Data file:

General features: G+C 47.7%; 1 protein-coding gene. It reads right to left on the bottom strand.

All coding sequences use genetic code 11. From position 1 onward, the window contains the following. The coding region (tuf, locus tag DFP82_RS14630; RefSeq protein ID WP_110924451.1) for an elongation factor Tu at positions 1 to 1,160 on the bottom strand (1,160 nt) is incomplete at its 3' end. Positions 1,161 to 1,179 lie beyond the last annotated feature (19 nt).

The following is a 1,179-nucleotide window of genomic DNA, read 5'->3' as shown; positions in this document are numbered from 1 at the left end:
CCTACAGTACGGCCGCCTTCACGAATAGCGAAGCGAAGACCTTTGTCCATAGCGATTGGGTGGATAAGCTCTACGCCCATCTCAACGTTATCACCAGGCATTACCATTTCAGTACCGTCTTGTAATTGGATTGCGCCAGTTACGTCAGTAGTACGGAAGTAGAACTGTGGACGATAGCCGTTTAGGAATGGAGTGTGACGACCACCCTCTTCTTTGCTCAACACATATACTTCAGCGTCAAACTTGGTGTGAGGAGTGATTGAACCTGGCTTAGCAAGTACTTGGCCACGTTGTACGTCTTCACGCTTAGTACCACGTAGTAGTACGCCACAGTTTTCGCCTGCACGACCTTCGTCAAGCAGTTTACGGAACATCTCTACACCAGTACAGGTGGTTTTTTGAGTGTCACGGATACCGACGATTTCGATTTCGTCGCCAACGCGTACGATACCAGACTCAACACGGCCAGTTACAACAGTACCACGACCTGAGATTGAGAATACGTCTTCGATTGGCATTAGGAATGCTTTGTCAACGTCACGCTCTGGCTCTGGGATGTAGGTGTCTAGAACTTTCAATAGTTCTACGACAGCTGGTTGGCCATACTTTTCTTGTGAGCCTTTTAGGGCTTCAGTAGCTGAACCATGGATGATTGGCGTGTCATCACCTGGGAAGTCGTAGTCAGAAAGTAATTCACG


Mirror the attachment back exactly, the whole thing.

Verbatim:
General features: G+C 47.7%; 1 protein-coding gene. It reads right to left on the bottom strand.

All coding sequences use genetic code 11. From position 1 onward, the window contains the following. The coding region (tuf, locus tag DFP82_RS14630; RefSeq protein ID WP_110924451.1) for an elongation factor Tu at positions 1 to 1,160 on the bottom strand (1,160 nt) is incomplete at its 3' end. Positions 1,161 to 1,179 lie beyond the last annotated feature (19 nt).

The following is a 1,179-nucleotide window of genomic DNA, read 5'->3' as shown; positions in this document are numbered from 1 at the left end:
CCTACAGTACGGCCGCCTTCACGAATAGCGAAGCGAAGACCTTTGTCCATAGCGATTGGGTGGATAAGCTCTACGCCCATCTCAACGTTATCACCAGGCATTACCATTTCAGTACCGTCTTGTAATTGGATTGCGCCAGTTACGTCAGTAGTACGGAAGTAGAACTGTGGACGATAGCCGTTTAGGAATGGAGTGTGACGACCACCCTCTTCTTTGCTCAACACATATACTTCAGCGTCAAACTTGGTGTGAGGAGTGATTGAACCTGGCTTAGCAAGTACTTGGCCACGTTGTACGTCTTCACGCTTAGTACCACGTAGTAGTACGCCACAGTTTTCGCCTGCACGACCTTCGTCAAGCAGTTTACGGAACATCTCTACACCAGTACAGGTGGTTTTTTGAGTGTCACGGATACCGACGATTTCGATTTCGTCGCCAACGCGTACGATACCAGACTCAACACGGCCAGTTACAACAGTACCACGACCTGAGATTGAGAATACGTCTTCGATTGGCATTAGGAATGCTTTGTCAACGTCACGCTCTGGCTCTGGGATGTAGGTGTCTAGAACTTTCAATAGTTCTACGACAGCTGGTTGGCCATACTTTTCTTGTGAGCCTTTTAGGGCTTCAGTAGCTGAACCATGGATGATTGGCGTGTCATCACCTGGGAAGTCGTAGTCAGAAAGTAATTCACG